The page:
What might a school board referendum look like?

Voter feedback has been an important consideration in the effort to enact an elected school board in Wicomico County. A lack of public input was a stumbling block when the idea was presented to the General Assembly in Annapolis this year.

County officials, therefore, want a public referendum on the issue.

Before the question goes to the voters, of course, the County Council has to endorse a framework that can be given to General Assembly. If the lawmakers in Annapolis sign off, then the voters will have a final say in a November 2016 referendum.

An element of the request to the General Assembly would be the referendum provision. Lawmakers would know the public will ultimately be heard at the polls on the issue, which could be especially comforting to lawmakers who are making a decision that affects someone else’s community.

Initial language outlining the elected-board proposal suggests the question will be printed on the ballot in this form:

–The act’s title.

–Underneath the title, on separate lines, a square or box opposite the words “for an elected/appointed Board of Education.”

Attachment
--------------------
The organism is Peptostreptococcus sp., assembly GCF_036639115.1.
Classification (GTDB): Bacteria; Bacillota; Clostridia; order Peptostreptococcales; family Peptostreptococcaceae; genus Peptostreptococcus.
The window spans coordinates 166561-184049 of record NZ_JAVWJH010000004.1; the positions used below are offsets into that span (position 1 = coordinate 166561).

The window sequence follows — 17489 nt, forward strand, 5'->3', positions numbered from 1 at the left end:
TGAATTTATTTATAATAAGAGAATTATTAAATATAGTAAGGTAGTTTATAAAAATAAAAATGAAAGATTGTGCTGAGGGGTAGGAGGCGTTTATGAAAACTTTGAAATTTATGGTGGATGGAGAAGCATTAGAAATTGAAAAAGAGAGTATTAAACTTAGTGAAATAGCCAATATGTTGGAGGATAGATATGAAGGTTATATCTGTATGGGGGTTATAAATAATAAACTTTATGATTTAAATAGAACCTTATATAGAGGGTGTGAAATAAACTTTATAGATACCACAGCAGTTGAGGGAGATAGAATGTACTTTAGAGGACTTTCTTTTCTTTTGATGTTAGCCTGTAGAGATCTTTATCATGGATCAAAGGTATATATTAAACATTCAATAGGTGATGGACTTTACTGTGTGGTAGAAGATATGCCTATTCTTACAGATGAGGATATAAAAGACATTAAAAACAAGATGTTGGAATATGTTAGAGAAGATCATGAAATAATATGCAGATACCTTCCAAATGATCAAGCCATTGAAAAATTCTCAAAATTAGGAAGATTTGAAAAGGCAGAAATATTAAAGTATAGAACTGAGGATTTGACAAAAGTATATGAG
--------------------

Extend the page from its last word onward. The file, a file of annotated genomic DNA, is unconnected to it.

–A corresponding box “against an elected/appointed Board of Education.”

To be determined is whether the referendum would be a straw poll or a binding referendum.

Wicomico County’s last high-profile referendum was the 2002 vote imposing a revenue cap on county property taxes. That vote, however, concerned a change to the County Charter; the school board is a state-affiliated entity, and not a county body.

One debate has centered on which would be more appropriate, a referendum or straw vote. Referendums are binding — they are the voters saying yes/no on what a legislative body. If they vote yes, it goes into effect.

A straw poll, meanwhile, is nonbinding and would be merely advisory. A straw poll would simply give the sense of the voters as to what they want.

If the General Assembly passes legislation that establishes an elected school board that is dependent on a positive vote from the voters of Wicomico County, a referendum is certain.

If that were to occur in fall 2016, presumably an elected school board could go into effect for the 2018 election.

If a hybrid board is the determination, that could affect the implementation time.

Some have questioned the public’s true desire for an elected board and wondered aloud why individual citizens haven’t petitioned for an elected school board. That is not legally possible. The only way for Wicomico residents to vote on this issue is for our legislators to pass a bill (and for the governor to sign that bill) that allows this.

Greg Bassett is editor and general manager of Salisbury Independent. Reach him at gbassett@newszap.com

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